Thankful that I live in a country that doesn’t oppress free speech.
Thankful that I was able to continue my education into my 20s, allowing me to learn even more than if I had been forced to stop while still a young teen.
Thankful that there is potential to profit from this platform.

We tend to wait until November to think about why we are thankful. But even then, our thoughts are clouded by the gift-giving season. Why wait to develop gratitude?

I recently decided towards the end of October to designate a space near my bed where I will write down one thing every day that I am thankful for. It is a practice that my mom started with me when I was in high school & struggling to see the positive. By challenging me (or in my mind at the time, forcing me) to do this, my outlook went from glass half empty to glass half full. It is a challenging practice to maintain, but I swear it works.

It turns out that my idea to promote more positivity & gratitude into my life was on track with others. Recently, I discovered from a colleague of mine that she was participating in the Thanksliving Workbook. This idea is the brainchild of she works His way, an organization that encourages wisdom for women to pursue Christ, serve their families well & use their gifts to bless others. While there are people who have had negative experiences with religion & Christianity, I encourage you to still check out this wonderful workbook. It does not judge, condemn, or pressure. It builds you up, loves you, and strengthens you.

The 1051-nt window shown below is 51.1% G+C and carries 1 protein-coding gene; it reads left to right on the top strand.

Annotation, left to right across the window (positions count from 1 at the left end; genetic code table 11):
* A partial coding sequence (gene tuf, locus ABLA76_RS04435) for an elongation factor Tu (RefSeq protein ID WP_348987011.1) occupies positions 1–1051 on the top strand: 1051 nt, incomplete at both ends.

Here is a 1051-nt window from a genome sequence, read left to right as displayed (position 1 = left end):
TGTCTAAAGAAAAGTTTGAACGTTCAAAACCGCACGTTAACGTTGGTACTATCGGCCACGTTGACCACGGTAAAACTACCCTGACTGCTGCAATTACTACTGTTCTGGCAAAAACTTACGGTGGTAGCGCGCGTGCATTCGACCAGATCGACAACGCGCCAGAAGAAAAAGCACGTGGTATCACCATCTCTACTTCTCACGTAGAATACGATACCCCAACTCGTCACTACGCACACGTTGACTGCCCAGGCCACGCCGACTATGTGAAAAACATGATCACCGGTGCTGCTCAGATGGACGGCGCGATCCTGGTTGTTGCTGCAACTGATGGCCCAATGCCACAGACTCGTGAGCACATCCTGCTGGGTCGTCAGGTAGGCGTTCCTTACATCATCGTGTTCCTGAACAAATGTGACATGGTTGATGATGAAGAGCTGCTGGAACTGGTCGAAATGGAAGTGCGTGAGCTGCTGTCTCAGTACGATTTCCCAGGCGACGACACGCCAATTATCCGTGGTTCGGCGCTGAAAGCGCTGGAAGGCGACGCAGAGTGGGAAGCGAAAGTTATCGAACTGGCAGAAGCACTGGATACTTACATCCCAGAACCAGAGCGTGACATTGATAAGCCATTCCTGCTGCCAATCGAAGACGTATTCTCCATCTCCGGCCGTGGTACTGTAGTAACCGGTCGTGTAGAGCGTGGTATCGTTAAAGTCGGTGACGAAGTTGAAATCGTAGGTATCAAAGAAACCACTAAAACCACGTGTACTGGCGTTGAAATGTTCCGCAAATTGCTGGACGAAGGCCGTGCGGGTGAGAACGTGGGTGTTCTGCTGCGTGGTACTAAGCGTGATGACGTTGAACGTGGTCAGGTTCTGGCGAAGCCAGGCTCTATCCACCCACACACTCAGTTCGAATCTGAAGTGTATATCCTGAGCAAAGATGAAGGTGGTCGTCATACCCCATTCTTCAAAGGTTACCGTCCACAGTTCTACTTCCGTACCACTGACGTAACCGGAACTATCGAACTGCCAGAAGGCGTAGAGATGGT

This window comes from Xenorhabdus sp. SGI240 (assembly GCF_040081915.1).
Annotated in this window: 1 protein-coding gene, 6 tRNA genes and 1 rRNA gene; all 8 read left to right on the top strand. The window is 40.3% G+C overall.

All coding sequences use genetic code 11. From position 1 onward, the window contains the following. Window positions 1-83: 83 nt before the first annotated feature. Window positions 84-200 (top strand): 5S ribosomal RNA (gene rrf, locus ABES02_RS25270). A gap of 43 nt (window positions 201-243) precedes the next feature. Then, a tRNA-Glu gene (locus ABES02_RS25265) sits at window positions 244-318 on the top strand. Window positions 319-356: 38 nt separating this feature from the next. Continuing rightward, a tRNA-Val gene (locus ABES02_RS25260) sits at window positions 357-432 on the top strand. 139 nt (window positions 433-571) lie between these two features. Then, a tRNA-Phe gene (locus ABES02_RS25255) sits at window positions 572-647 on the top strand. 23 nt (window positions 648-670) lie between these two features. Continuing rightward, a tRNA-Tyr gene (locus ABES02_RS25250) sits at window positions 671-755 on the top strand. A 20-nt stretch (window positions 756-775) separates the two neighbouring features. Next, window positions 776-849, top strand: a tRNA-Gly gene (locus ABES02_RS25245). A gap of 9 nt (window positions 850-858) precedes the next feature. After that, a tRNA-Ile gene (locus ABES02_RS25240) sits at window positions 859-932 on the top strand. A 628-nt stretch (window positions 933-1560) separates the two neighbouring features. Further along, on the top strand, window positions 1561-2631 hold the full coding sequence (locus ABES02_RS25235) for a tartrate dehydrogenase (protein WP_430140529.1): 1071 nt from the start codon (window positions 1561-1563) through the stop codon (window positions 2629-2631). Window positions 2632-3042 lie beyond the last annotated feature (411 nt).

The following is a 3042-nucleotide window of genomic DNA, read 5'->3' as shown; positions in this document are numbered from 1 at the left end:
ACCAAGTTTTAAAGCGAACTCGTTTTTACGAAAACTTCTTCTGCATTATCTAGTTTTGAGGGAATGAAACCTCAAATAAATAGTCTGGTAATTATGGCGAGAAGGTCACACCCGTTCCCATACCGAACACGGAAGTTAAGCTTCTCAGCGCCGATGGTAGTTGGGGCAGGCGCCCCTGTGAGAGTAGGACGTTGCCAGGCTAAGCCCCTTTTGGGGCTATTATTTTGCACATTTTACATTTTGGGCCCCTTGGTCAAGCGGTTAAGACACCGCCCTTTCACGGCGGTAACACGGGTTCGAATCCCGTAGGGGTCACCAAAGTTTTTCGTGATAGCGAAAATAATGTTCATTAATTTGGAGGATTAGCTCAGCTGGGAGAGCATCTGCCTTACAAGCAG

Personally, I was raised Christian. I went to a variety of Christian churches, but spent the most time in the Lutheran congregations. I was also very lucky in that I went to a high school that had us study world religions, morality and ethics. I have friends of different faiths. My spiritual relationship is my own & still a work in progress.

Regardless of my questioning, I still find inspiration in religious services, traditions, texts and individuals. I believe that exposing oneself to a variety of experiences will only make you a better member of humanity. Therefore, I believe the Thanksliving Workbook can be used by everyone & shaped to their own experiences. If you’re interested in using the Thanksliving Workbook, and would also to be a part of a virtual community while participating, leave a comment below and I will get you set up with the private Facebook group that I am a member of!